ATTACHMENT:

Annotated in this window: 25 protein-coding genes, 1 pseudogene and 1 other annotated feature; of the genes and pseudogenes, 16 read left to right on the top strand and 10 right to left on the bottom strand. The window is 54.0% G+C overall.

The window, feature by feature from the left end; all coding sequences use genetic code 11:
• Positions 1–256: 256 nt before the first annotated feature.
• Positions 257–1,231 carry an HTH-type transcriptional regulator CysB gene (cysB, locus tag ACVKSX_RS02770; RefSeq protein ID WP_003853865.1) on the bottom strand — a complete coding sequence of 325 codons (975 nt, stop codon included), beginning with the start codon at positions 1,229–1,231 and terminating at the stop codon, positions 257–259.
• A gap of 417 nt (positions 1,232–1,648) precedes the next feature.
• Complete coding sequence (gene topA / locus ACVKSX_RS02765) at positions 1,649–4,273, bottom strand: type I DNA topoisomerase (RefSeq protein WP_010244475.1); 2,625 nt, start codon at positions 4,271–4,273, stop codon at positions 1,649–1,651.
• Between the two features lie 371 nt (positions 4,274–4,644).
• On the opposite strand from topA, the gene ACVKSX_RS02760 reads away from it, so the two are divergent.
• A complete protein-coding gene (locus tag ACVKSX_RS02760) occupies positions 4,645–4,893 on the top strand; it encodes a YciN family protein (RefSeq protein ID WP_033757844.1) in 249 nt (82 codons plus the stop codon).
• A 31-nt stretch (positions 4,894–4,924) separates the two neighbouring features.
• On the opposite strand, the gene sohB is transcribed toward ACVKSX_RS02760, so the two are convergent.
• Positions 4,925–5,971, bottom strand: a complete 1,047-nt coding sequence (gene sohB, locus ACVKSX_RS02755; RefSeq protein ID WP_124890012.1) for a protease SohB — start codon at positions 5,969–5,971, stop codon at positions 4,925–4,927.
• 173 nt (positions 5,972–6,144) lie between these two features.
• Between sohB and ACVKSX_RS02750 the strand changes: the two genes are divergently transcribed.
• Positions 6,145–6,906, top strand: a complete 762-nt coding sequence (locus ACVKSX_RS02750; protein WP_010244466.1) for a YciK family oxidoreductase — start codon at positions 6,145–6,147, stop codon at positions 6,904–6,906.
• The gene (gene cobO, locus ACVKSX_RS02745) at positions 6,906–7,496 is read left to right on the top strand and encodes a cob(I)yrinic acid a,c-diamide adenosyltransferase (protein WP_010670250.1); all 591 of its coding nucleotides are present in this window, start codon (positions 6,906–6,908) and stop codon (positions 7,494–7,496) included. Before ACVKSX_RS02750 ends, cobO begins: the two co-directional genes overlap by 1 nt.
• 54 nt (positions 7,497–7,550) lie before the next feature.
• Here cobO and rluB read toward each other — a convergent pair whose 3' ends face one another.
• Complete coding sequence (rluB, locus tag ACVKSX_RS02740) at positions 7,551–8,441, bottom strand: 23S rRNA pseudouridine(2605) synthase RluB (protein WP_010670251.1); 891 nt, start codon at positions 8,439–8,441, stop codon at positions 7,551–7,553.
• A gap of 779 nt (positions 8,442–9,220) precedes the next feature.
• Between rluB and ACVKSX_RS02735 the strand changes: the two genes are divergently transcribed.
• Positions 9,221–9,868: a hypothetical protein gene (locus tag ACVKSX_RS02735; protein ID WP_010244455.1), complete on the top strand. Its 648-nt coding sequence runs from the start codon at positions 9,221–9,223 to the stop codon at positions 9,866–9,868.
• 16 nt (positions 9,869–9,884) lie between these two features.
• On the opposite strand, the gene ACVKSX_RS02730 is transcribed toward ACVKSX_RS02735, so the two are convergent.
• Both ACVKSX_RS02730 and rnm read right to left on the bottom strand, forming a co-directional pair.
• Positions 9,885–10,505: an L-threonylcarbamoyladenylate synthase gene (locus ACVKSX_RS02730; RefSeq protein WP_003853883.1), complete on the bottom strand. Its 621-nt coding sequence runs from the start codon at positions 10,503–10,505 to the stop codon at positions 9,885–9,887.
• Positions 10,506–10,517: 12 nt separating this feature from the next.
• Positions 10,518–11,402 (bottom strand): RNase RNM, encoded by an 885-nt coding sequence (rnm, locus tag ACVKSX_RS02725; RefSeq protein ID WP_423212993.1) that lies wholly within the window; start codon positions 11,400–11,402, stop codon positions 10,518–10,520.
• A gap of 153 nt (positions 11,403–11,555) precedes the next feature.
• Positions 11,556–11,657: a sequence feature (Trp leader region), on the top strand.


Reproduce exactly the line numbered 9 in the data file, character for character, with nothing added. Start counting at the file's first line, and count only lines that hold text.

• A complete protein-coding gene (locus tag ACVKSX_RS02760) occupies positions 4,645–4,893 on the top strand; it encodes a YciN family protein (RefSeq protein ID WP_033757844.1) in 249 nt (82 codons plus the stop codon).